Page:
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Too Few Are Aware Of Their High Blood Pressure, Study Shows

Last updated Oct. 7, 2015

CDC/ Amanda Mills

Hypertension or high blood pressure a preventable and treatable risk factor for heart attack and stroke but approximately 25 percent of adults do not know they have it, according to a new study published in the January issue of Circulation: Cardiovascular and Quality Outcomes.


According to the U.S. National, Lung, and Blood Institute, one in three United States adults have high blood pressure, reading over 140/90 millimeters of mercury. Hypertension or high blood pressure a preventable and treatable risk factor for heart attack and stroke but approximately 25 percent of adults do not know they have it, according to a new study published in the January issue of Circulation: Cardiovascular and Quality Outcomes.

Many who do know about their condition are not likely to have it under control, says lead researcher Dr. Uchechukwu Sampson, a cardiologist at Vanderbilt University Medical School in Nashville. "Despite all the progress we have made in having available treatment options, more than half of the people we studied still have uncontrolled high blood pressure," Sampson said.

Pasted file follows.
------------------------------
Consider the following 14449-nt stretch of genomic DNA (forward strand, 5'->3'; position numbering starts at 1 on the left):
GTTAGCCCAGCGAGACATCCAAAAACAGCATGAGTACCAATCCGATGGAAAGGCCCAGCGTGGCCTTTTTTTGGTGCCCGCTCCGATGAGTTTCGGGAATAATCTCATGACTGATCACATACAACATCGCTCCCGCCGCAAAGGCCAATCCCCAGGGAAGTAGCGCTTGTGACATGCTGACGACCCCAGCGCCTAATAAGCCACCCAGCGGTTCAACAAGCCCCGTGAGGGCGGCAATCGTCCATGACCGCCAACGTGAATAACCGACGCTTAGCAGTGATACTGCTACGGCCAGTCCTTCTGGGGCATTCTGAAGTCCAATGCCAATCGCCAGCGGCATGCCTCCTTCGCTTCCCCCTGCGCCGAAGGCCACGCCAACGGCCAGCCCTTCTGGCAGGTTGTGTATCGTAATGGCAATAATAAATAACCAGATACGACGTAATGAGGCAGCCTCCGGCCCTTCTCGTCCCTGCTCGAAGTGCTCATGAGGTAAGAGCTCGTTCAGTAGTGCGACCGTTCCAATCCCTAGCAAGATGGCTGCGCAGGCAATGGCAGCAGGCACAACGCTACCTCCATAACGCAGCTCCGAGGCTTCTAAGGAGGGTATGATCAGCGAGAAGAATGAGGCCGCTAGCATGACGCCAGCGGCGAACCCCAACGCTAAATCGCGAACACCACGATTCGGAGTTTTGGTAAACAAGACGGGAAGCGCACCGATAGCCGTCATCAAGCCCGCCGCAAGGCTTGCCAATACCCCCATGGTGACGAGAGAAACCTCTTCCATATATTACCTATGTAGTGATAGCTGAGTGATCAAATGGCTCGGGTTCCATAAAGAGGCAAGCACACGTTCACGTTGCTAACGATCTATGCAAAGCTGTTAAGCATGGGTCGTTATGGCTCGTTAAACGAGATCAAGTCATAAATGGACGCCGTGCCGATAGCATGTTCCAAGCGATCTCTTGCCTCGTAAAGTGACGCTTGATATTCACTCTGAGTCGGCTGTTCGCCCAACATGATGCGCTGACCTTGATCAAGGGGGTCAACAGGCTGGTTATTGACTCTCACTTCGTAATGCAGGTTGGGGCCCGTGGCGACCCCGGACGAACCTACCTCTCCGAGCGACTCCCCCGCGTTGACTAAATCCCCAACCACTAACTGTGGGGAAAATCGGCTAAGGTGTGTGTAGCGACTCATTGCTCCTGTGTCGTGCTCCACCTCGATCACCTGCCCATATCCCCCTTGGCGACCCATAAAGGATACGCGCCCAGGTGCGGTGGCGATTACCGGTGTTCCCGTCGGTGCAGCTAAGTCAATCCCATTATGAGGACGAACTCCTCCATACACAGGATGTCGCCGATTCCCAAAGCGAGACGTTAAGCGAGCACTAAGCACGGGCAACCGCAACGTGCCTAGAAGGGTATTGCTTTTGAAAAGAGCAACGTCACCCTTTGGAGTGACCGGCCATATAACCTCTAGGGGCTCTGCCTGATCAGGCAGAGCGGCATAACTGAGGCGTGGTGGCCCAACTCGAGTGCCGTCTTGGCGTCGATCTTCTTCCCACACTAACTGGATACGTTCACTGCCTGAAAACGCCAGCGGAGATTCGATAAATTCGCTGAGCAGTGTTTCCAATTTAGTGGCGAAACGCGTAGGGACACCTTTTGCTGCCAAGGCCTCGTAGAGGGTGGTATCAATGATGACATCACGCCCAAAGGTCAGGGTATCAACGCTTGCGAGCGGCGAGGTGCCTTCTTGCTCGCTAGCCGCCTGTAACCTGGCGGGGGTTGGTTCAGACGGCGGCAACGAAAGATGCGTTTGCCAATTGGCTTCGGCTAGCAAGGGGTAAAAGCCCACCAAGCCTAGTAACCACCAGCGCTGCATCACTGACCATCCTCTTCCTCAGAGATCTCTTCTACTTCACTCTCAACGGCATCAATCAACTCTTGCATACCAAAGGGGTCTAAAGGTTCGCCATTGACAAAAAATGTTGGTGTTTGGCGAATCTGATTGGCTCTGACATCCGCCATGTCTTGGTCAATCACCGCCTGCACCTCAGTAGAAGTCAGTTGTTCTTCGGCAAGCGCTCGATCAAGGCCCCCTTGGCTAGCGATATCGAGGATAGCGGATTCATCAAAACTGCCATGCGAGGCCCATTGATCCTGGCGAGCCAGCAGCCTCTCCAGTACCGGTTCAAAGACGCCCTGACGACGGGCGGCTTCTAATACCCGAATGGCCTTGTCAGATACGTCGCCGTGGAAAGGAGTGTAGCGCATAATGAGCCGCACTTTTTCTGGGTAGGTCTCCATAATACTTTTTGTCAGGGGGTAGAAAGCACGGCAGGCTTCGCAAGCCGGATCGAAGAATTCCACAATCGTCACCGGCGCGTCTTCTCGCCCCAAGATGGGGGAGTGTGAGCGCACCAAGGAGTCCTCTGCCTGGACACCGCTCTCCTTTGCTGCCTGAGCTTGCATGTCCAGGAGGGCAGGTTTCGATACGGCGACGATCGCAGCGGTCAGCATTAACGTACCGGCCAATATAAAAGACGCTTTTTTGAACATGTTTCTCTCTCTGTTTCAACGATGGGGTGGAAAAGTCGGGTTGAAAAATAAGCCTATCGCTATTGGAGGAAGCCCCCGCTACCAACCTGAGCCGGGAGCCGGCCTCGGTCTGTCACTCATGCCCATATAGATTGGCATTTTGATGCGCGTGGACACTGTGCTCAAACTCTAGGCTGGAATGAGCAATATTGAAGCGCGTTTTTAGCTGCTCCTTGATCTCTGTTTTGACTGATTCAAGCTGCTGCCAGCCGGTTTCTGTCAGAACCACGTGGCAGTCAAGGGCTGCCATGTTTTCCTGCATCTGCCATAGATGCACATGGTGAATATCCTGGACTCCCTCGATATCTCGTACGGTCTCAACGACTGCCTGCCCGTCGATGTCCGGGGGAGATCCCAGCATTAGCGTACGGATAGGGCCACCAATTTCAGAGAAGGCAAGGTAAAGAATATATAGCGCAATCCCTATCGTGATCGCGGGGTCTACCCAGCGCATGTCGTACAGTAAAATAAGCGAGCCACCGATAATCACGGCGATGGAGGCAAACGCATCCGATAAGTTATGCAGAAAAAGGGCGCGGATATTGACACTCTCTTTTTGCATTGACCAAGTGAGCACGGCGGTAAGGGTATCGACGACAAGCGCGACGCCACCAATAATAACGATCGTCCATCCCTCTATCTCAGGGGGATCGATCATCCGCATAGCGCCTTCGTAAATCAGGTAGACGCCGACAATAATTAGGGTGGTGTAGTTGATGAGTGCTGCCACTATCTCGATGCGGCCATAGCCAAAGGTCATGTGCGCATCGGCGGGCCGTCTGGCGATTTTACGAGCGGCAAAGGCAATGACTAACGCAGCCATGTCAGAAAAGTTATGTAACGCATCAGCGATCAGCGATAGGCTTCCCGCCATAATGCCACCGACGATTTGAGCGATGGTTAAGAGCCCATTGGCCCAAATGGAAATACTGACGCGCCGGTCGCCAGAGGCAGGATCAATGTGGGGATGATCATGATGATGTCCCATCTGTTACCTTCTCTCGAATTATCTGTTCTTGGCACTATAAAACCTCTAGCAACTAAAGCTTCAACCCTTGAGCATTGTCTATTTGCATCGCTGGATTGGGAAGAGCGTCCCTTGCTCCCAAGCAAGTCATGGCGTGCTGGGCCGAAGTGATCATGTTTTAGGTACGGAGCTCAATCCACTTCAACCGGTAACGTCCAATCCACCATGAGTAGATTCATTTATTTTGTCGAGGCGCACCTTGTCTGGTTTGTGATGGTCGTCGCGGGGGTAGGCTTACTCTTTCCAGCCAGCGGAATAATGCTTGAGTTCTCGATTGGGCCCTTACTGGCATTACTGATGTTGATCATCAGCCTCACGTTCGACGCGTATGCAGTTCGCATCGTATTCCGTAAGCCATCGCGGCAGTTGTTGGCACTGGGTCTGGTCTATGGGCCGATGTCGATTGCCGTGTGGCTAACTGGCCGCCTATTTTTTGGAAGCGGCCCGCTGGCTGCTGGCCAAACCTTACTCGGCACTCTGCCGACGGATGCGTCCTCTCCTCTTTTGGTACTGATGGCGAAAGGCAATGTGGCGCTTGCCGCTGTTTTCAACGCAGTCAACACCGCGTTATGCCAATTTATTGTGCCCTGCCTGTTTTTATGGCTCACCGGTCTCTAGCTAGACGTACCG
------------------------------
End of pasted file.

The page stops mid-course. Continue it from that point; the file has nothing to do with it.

In the study, the researchers evaluated how prevalent hypertension was in 69,000 participants in the southeastern U.S., an area known for high rates of cardiovascular disease. 57 percent self-reported them having high blood pressure. Blacks were more likely to be affected more than whites and extremely obese individuals were more likely to high blood pressure than those who were not obese, according to the researchers

Dr. Daniel Kolansky, an Interventional cardiologist and associate professor of medicine at the University of Pennsylvania's Perelman School of Medicine told HealthDay  News, "This study points out that high blood pressure is still a huge problem in this country".

Sampson noted that more information is needed to understand why the number of untreated hypertension patients are so high.

Reviewed and Approved by a member of the DoveMed Editorial Board
First uploaded: Dec. 26, 2013
Last updated: Oct. 7, 2015

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